Here at the National Youth Film Academy, we are all about collaboration! Bringing talented, like-minded people together to make short films. It’s what we do! So when we heard that after our #SetReady course, members got together to make a short film, you just know we were excited! Well, we were even more excited to find out their film ‘Concrete Pillow’, has won an award! We caught up Director, Julia Whitehouse, and Actor, Dan Wyatt, to find out about their film’s success. You can watch the film below too!
An Interview with Julia:
Concrete Pillow is about homelessness, most notably the juxtaposition between an adult and child’s reaction towards a homeless man at a bus station. We won the award for Best Direction at the Streatham Film Festival! They said that we’d done particularly well since part of our challenge was to film in a bus station (every group got a different location).
Tell us about the pre-production:
Pre-production involved many hours of brainstorming over noodles and orange squash. We came up with the idea and I tried to source a child at midnight with 6 hours notice whilst Christian (writer) typed away. Despite the mad goal, the script was completed and I found a child and was up 4 hours later to travel across London to pick him up with a packed breakfast.
and how did production go?
It was great fun! It was also mad! A small alcove in a London bus station on a Saturday morning next to a big Tesco is a ridiculous place to film. It smelt of urine and alcohol, was exceptionally noisy, and we had to find increasingly creative ways of keeping the (extremely active) child entertained. Despite only having 6 hours to shoot, it was one of the calmest, happiest and collaborative sets I’ve ever worked on.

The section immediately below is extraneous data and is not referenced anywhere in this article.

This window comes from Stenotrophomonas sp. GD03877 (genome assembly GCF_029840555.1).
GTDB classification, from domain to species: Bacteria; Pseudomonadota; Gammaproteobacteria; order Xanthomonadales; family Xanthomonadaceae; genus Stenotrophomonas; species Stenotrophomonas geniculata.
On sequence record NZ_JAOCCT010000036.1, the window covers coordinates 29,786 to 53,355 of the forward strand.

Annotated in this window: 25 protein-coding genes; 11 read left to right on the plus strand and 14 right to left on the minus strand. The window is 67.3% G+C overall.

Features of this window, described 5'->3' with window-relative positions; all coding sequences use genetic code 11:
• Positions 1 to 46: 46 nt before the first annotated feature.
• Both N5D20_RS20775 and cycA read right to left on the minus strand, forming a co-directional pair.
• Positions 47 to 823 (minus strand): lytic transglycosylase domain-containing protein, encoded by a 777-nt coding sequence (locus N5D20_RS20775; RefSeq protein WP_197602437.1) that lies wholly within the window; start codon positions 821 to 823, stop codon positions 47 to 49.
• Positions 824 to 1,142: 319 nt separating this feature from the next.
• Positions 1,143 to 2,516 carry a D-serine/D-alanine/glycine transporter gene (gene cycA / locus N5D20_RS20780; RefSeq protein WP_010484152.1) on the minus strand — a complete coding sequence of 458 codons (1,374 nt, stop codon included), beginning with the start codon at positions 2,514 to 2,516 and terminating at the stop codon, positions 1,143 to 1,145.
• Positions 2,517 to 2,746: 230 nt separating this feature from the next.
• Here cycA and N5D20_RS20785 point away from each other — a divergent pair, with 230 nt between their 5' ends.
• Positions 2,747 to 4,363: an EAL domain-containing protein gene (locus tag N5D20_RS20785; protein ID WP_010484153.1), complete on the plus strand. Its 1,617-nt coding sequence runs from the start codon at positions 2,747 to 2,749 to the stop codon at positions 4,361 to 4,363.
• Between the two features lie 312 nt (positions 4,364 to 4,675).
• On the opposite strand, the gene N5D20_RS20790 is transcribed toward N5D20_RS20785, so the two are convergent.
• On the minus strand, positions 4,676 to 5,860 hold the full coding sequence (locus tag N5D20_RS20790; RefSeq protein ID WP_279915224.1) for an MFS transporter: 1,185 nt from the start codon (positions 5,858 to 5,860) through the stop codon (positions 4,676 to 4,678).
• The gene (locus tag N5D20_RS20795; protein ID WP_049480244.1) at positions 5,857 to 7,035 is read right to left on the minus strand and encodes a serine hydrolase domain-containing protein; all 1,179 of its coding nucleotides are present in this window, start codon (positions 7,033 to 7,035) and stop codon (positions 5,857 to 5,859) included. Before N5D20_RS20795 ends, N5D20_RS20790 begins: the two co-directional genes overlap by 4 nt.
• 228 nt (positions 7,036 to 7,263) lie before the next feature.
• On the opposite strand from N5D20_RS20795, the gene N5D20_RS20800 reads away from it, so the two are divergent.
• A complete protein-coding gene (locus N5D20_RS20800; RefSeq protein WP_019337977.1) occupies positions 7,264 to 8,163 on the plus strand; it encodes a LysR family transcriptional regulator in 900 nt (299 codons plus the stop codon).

Did anything unexpected happen during filming?
Apart from the DOP (James) tripping and doing a backwards roll across the bus station forecourt (camera in hand), me continually forgetting the one line I had which was a cue for the child to stand up, and the child announcing that he was about to be sick and needed a nap, I can’t think of anything…
What about post-production?
My internet speed was not fast enough to upload the footage which meant we had to wait for the writer to get back to Manchester before the editor (Corey) had anything to work with. I went to bed after a video chat with Corey and spoke to him again in the morning. He was wearing the same clothes but remarkably still smiling and able to make coherent sentences. He also had the first edit!
Finally, is there anything else in the pipeline?
There is no stopping us now. I’d like to enter other 48-hour film challenges, apply for the NYFA 1K competition, and just keep making films in any way that we can. I have a Christmas film idea which I’m currently running past Christian. Watch this space!
Julia on the National Youth Film Academy:
Would you recommend the National Youth Film Academy?
Absolutely yes! The National Youth Film Academy gave me the space, time, and contacts to not only make a film during the course, but realise that I really do want to direct films, and that it is possible.
Any advice for those thinking about joining the National Youth Film Academy?
Save up your money, and book a place on the course!
National Youth Film Academy – Members
If you’d love to meet and work with like-minded people to create a short film in 10 days- Find out about our #SetReady course here!